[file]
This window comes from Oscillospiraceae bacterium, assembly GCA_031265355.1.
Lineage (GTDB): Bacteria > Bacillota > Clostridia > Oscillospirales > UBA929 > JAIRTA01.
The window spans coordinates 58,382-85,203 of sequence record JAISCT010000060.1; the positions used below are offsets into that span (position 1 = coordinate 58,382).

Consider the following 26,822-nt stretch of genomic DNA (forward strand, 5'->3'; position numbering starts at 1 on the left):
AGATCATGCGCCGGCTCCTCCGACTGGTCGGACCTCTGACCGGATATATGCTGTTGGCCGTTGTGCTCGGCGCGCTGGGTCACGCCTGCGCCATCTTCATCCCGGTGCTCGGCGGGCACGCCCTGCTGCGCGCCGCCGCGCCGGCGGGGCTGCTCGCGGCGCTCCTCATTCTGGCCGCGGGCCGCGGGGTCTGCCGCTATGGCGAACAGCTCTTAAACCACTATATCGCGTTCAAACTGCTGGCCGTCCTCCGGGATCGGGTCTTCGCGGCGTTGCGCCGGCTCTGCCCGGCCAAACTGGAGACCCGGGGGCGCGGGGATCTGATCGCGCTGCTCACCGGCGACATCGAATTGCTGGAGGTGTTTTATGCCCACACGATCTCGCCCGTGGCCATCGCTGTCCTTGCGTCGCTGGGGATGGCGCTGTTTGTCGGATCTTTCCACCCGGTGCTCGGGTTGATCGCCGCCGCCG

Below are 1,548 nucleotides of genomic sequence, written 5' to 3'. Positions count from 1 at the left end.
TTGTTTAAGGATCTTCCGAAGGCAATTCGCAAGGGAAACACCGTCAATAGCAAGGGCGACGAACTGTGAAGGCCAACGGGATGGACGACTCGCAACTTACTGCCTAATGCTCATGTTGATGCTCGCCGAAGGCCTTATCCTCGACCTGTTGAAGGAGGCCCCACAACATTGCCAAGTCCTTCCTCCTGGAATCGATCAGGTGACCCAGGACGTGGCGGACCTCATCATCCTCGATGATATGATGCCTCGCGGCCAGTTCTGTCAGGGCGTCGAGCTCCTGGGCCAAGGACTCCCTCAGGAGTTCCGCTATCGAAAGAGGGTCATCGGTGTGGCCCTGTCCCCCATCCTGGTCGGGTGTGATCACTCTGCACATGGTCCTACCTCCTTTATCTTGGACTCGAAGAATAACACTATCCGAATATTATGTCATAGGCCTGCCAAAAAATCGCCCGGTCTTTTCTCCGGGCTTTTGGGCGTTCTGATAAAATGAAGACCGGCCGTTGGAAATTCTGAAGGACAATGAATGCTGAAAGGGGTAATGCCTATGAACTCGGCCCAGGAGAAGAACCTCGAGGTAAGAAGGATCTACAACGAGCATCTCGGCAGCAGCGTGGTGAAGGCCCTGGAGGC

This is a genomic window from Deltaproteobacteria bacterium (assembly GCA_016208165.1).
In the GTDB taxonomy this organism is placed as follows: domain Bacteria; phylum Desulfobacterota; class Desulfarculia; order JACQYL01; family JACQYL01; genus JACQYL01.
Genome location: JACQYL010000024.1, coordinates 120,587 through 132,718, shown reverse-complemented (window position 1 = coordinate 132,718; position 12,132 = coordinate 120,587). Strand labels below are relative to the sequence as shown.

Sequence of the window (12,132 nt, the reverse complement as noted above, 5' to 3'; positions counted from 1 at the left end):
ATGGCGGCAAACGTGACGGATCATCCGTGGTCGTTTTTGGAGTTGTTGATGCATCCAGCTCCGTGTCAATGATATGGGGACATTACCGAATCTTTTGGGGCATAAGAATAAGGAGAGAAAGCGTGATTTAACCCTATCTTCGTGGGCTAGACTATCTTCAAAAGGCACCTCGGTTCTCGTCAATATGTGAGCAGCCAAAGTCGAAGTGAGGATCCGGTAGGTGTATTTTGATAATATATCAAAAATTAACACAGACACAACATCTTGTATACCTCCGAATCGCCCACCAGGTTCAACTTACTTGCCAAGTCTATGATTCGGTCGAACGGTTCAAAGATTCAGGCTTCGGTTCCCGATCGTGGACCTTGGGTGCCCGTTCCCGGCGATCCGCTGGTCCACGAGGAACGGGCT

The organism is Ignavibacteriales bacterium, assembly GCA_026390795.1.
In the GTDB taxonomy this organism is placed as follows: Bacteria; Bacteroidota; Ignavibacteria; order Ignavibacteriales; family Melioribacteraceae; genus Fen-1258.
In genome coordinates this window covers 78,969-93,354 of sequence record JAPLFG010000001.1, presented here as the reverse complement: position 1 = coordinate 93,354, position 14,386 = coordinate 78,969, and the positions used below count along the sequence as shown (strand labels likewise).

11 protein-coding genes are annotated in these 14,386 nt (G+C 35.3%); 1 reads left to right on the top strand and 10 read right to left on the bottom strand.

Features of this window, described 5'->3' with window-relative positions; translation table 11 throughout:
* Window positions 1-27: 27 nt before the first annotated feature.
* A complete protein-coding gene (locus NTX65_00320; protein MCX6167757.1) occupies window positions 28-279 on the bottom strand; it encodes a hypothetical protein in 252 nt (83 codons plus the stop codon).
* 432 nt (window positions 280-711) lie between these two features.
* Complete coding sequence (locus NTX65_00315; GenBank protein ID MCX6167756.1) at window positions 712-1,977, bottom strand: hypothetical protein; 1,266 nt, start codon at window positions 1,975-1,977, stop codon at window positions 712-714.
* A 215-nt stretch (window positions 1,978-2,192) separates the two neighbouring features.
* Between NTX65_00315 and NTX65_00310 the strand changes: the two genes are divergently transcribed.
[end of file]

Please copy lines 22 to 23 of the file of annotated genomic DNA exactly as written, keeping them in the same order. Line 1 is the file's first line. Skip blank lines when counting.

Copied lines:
* A 215-nt stretch (window positions 1,978-2,192) separates the two neighbouring features.
* Between NTX65_00315 and NTX65_00310 the strand changes: the two genes are divergently transcribed.